New Jersey Gov. Phil Murphy wants his first budget proposal to begin a turnaround for the state’s mass transit system.
The new Democratic governor proposes an additional $242 million for New Jersey Transit as part of his $37.4 billion budget plan to stabilize the agency’s finances. He said Tuesday while outlining his plans for NJ Transit that most of the extra funding will close budget shortfalls created under predecessor Chris Christie.
“One hundred and forty eight million dollars will go toward putting New Jersey Transit’s finances back on a firm foundation for corrective measures to fix structural shortfalls and decrease reliance on one-shot sources of revenues,” said Murphy during a press conference held at the NJ Transit station in Madison. “The past eight years we have taken from various other sources with one-shot gimmicks to fund the system. Those days are over.”
Murphy is also proposing $21 million to upgrade NJ Transit train and bus facilities and $19 million to hire new staff. He also wants to dedicate $4 million to expand bus and rail service from New York into the Meadowlands station in anticipation of the new American Dream mall.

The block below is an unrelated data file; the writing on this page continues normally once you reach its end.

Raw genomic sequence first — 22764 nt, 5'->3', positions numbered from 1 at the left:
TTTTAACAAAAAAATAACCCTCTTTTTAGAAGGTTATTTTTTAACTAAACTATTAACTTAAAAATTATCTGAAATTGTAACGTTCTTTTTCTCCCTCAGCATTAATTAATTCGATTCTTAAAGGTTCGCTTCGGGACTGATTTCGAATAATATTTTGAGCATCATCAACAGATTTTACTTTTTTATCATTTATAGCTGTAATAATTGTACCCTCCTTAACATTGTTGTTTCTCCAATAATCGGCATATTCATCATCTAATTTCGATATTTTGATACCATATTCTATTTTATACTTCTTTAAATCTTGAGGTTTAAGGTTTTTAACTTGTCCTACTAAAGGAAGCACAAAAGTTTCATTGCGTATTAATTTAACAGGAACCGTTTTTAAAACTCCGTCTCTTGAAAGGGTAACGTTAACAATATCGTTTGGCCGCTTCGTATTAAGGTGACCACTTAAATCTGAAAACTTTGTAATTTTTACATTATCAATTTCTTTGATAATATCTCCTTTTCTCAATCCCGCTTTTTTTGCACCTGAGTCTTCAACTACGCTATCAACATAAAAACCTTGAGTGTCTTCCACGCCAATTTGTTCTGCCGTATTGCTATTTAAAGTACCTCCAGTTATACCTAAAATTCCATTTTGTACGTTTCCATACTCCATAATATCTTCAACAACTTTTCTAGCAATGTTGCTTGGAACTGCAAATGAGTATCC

Murphy, who mandated an audit of NJ Transit in January, said state support for the nation’s third-busiest public transportation rail system has dropped sharply in the last decade, going from $348 million in the 2009 fiscal year under former Gov. Jon Corzine to $141 million in the current budget. A September 2017 report by the Fund for New Jersey said NJ Transit received $204 million from New Jersey Turnpike tolls for the 2018 fiscal year to address part of its operating deficit.
“They took money from the capital budget and plugged up operating holes,” said Murphy, who is proposing dedicating $120 million in his budget to replace non-recurring funding sources and “one shots” he says Christie relied on to support the system’s operations. “They diverted enormous amounts of money out of the Turnpike Authority.”
Murphy said Tuesday there will be no fare increase for the 2019 fiscal year, which begins on July 1. The agency last raised fares 9% for the 2016 fiscal year to tackle a $56 million budget gap.
“What Murphy has done is putting New Jersey Transit on track in terms of being an active participant in the general fund,” said Martin Robins, director emeritus of the Alan M. Voorhees Transportation Center at Rutgers University. “Christie had destabilized the funding and it really put them in a very difficult situation as every year they would budget but they didn’t know where the money was coming from.”
NJ Transit experienced falling ridership numbers in 2016 and refinanced outstanding revenue bonds early last year through the New Jersey Economic Development Authority to combat a $12 million hole created by the lost revenue. Murphy said Tuesday his NJ Transit budget includes $28 million to correct structural passenger revenue shortfalls caused by “unrealistic” assumptions.